Saturday, December 20, 2014

Pa. reaps natural-gas benefits

The year was 1859. The scene was a small Pennsylvania town called Titusville. What happened there changed the world forever, and for the better.

Oil - the natural resource that has driven global economic growth and heightened living standards around the world - was first discovered in Crawford County, 100 miles north of Pittsburgh.

That's where Pennsylvania's oil and natural-gas industry first took root, and for 155 years, this development has helped maintain our commonwealth's position as the Keystone State.

Today, thanks to advancements in technology over the past two decades - principally horizontal drilling coupled with decades-old hydraulic fracturing practices - Pennsylvania, through shale development, is well-positioned to remain a magnet for job creation, manufacturing, and economic opportunity.

Not only is the commonwealth back on the map as a global energy leader, but every single Pennsylvanian is benefiting from the responsible development of our region's abundant, clean-burning natural-gas resources.

From the refineries in South Philadelphia, to PGW, to Peco customers who are seeing more stable energy costs (down 40 percent since 2008, according to the Pennsylvania Public Utility Commission), to a drilling-rig manufacturer based in West Chester - the commonwealth is experiencing economic, manufacturing, environmental, and national-security benefits that are as positive as they are far-reaching.

While some politicians, activist organizations, and editorial pages want to ban natural-gas development and/or levy new job-crushing energy taxes that will harm landowners and small businesses, missing from this conversation is a fundamental understanding of economics and a realization of just how much Pennsylvania is already reaping from this generational opportunity.

Consider this: Natural-gas development in Pennsylvania has generated more than $2.7 billion in state and local tax revenue over the past few years. To most Pennsylvanians, that's a considerable sum, especially given that these investments came during one of the deepest and most painful economic downturns in our nation's history.

Yet, when one adds the more than $1 billion invested in road and infrastructure repairs, the millions in well permitting fees paid to the Department of Environmental Protection, and the more than $50 billion in capital investment, only then can one fully appreciate the magnitude of the investments being made across Pennsylvania to safely develop this energy resource.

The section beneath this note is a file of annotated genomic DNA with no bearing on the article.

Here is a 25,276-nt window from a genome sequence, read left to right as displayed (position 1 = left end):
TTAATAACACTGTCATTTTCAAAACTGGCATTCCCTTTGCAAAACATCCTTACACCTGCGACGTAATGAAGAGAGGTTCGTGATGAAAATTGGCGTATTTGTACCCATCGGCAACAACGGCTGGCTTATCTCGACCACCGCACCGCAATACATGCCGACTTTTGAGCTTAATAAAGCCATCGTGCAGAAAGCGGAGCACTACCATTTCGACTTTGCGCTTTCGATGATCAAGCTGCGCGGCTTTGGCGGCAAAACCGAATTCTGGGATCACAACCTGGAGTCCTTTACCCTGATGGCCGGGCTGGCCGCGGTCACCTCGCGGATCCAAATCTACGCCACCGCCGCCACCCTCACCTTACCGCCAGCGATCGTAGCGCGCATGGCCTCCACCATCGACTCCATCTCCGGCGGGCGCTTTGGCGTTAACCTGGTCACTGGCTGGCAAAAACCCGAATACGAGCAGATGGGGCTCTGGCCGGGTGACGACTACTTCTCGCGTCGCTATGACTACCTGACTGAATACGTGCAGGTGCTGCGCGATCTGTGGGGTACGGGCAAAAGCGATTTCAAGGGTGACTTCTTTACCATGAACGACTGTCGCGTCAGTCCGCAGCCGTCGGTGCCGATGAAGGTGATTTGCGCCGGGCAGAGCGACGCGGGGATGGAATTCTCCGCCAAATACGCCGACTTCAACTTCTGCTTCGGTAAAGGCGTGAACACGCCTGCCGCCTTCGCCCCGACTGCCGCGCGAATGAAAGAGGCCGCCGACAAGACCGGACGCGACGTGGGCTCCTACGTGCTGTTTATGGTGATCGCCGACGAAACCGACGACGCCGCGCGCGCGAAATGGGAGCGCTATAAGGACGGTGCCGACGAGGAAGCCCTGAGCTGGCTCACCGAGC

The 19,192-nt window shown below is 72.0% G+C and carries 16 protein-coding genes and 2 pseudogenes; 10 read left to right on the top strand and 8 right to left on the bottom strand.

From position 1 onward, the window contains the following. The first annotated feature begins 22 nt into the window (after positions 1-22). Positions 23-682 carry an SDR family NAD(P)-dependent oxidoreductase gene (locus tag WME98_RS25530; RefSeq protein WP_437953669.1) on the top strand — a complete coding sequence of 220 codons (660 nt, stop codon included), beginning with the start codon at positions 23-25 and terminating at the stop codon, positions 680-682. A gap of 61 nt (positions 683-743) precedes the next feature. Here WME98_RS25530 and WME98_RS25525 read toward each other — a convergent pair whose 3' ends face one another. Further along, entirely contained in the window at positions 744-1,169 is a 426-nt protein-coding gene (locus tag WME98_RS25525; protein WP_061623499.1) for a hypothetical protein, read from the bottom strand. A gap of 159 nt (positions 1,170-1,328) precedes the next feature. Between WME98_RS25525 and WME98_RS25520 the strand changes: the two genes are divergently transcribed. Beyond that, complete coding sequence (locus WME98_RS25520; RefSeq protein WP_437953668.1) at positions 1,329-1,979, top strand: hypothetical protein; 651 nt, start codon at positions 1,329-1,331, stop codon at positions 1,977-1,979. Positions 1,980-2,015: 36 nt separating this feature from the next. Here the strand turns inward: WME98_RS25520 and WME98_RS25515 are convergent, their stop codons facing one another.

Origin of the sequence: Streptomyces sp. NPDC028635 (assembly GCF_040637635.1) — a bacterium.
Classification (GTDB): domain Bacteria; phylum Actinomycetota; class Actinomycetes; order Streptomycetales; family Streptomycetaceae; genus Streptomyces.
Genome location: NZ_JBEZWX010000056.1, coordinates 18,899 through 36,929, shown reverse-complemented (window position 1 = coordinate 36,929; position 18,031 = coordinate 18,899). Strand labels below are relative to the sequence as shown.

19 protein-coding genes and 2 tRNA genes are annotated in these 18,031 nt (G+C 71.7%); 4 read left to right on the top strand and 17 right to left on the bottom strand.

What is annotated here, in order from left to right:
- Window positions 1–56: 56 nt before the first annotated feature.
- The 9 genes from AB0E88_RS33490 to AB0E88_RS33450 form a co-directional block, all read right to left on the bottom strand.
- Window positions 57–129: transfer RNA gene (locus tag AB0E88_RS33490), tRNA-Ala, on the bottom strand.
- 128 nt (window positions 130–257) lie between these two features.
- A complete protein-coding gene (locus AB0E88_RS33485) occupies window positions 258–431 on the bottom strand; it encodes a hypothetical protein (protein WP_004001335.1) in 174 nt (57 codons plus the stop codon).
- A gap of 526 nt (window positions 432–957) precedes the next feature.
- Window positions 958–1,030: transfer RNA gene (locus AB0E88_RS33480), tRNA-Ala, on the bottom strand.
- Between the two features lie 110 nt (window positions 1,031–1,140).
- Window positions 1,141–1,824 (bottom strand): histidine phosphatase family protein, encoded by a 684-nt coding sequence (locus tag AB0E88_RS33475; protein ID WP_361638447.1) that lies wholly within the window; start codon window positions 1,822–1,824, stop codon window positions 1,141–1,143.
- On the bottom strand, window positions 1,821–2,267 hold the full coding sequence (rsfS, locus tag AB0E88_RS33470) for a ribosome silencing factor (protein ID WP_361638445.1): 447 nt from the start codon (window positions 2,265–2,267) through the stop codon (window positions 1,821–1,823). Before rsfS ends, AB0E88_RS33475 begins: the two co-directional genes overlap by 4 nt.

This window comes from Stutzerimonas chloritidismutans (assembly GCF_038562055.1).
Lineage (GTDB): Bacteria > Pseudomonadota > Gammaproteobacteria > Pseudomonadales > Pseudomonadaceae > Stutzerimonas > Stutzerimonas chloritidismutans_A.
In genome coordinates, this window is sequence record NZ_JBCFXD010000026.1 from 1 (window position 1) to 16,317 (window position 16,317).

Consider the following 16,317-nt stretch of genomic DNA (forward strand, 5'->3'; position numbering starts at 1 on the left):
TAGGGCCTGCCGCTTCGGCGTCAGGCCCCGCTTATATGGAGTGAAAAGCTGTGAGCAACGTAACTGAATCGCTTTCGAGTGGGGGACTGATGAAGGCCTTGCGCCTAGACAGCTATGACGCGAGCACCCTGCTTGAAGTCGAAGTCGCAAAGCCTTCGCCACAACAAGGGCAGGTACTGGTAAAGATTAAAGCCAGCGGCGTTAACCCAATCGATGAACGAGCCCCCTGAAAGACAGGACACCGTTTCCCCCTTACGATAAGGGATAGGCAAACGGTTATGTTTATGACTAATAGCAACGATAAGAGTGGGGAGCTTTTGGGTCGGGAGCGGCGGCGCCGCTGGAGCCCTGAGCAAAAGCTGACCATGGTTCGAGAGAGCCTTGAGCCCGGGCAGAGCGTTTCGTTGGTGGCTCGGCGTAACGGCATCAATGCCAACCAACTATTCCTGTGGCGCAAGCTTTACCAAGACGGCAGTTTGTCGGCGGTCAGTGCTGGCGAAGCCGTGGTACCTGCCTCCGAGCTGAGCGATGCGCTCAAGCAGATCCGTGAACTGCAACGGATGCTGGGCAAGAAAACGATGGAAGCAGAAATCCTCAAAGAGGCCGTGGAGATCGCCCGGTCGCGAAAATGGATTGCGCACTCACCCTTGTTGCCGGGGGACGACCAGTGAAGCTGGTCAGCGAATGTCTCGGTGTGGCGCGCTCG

Additionally, as a result of this development, rural communities that have been economically depressed for decades are witnessing a rebirth; more than 240,000 Pennsylvanians are employed along the growing natural-gas supply chain; and our nation's carbon-dioxide emissions are at their lowest levels in 20 years.

Those who are championing new energy taxes point to West Virginia as a model that Pennsylvania should follow. How does West Virginia compare with Pennsylvania, and is its path the one that we should follow?

Pennsylvania continues to far outpace West Virginia as it relates to natural-gas production, drilling activity, tax revenues generated, and energy jobs created. Put simply, following West Virginia's lead would result in fewer rigs and jobs, less production, and yes, possibly less tax revenue. Tax policy in Pennsylvania should be informed by economic realities, not by sound bites and talking points.

Another point that supporters of higher energy taxes often make is that "the gas isn't going anywhere" - suggesting, quite wrongly, that new and higher taxes wouldn't impact development, jobs, and investments.

These claims may be politically expedient - although Pennsylvanians overwhelmingly support more jobs over new energy taxes - but in the real economy, taxes do impact business decisions and the allocation of capital.

While the Marcellus Shale is the largest natural-gas field in the United States, it's one of many shale formations across the country and around the world that compete for capital investment.

By increasing the cost of doing business in one formation, some rigs - and the associated jobs and supply-chain benefits that come in the form of small-business opportunities for Pennsylvanians - will move elsewhere to a more competitive environment. We saw this following the implementation of the 2012 impact-fee tax, as rigs left Pennsylvania at alarming rates, and will surely see it again if a new energy tax were to be layered on top of that.

History - in this case, quite recent history - teaches us lessons. We all, especially policymakers, have a responsibility to learn from these lessons.

In 2008, Pennsylvania produced enough natural gas to meet a quarter of the commonwealth's demand. Today, the Marcellus Shale is producing 20 percent of America's natural-gas demand.

As Pennsylvania's shale production increases, changing global energy markets in the process, one thing is clear: Pennsylvania energy will continue to create good jobs and enormous shared benefits for decades if policymakers chose to harness - rather than discourage - these opportunities.


Dave Spigelmyer is president of the Marcellus Shale Coalition, a natural-gas industry trade association based in Pittsburgh.

David Spigelmyer
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